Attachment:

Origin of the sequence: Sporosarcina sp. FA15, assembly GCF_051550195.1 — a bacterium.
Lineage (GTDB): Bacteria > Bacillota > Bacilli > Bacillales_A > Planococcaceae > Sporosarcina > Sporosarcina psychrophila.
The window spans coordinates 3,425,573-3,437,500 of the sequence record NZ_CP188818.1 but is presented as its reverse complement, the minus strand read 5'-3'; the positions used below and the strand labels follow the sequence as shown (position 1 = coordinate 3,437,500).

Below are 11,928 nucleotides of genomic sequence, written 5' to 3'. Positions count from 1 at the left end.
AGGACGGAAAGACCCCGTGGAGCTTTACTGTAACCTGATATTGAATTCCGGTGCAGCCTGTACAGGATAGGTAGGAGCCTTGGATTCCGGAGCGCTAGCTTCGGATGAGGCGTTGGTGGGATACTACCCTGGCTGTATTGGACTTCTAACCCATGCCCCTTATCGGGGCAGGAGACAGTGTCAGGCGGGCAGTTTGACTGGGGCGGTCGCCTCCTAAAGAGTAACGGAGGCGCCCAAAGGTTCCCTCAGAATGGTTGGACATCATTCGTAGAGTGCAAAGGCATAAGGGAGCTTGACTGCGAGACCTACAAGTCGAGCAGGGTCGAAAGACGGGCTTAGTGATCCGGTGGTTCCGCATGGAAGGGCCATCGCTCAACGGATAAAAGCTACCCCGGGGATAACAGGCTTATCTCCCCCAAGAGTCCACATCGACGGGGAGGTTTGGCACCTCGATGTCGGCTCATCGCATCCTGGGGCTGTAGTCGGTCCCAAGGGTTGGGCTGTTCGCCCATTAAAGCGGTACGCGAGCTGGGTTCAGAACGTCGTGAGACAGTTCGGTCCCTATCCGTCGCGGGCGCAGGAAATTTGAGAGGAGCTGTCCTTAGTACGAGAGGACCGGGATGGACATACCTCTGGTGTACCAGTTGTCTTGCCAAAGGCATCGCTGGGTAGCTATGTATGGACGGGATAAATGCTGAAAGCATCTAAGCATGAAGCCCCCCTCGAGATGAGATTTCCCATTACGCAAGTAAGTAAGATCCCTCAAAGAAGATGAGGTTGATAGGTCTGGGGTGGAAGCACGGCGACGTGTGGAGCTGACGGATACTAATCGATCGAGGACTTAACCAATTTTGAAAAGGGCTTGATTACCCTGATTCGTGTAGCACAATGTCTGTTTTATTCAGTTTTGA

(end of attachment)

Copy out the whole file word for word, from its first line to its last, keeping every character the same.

Origin of the sequence: Sporosarcina sp. FA15, assembly GCF_051550195.1 — a bacterium.
Lineage (GTDB): Bacteria > Bacillota > Bacilli > Bacillales_A > Planococcaceae > Sporosarcina > Sporosarcina psychrophila.
The window spans coordinates 3,425,573-3,437,500 of the sequence record NZ_CP188818.1 but is presented as its reverse complement, the minus strand read 5'-3'; the positions used below and the strand labels follow the sequence as shown (position 1 = coordinate 3,437,500).

Below are 11,928 nucleotides of genomic sequence, written 5' to 3'. Positions count from 1 at the left end.
AGGACGGAAAGACCCCGTGGAGCTTTACTGTAACCTGATATTGAATTCCGGTGCAGCCTGTACAGGATAGGTAGGAGCCTTGGATTCCGGAGCGCTAGCTTCGGATGAGGCGTTGGTGGGATACTACCCTGGCTGTATTGGACTTCTAACCCATGCCCCTTATCGGGGCAGGAGACAGTGTCAGGCGGGCAGTTTGACTGGGGCGGTCGCCTCCTAAAGAGTAACGGAGGCGCCCAAAGGTTCCCTCAGAATGGTTGGACATCATTCGTAGAGTGCAAAGGCATAAGGGAGCTTGACTGCGAGACCTACAAGTCGAGCAGGGTCGAAAGACGGGCTTAGTGATCCGGTGGTTCCGCATGGAAGGGCCATCGCTCAACGGATAAAAGCTACCCCGGGGATAACAGGCTTATCTCCCCCAAGAGTCCACATCGACGGGGAGGTTTGGCACCTCGATGTCGGCTCATCGCATCCTGGGGCTGTAGTCGGTCCCAAGGGTTGGGCTGTTCGCCCATTAAAGCGGTACGCGAGCTGGGTTCAGAACGTCGTGAGACAGTTCGGTCCCTATCCGTCGCGGGCGCAGGAAATTTGAGAGGAGCTGTCCTTAGTACGAGAGGACCGGGATGGACATACCTCTGGTGTACCAGTTGTCTTGCCAAAGGCATCGCTGGGTAGCTATGTATGGACGGGATAAATGCTGAAAGCATCTAAGCATGAAGCCCCCCTCGAGATGAGATTTCCCATTACGCAAGTAAGTAAGATCCCTCAAAGAAGATGAGGTTGATAGGTCTGGGGTGGAAGCACGGCGACGTGTGGAGCTGACGGATACTAATCGATCGAGGACTTAACCAATTTTGAAAAGGGCTTGATTACCCTGATTCGTGTAGCACAATGTCTGTTTTATTCAGTTTTGA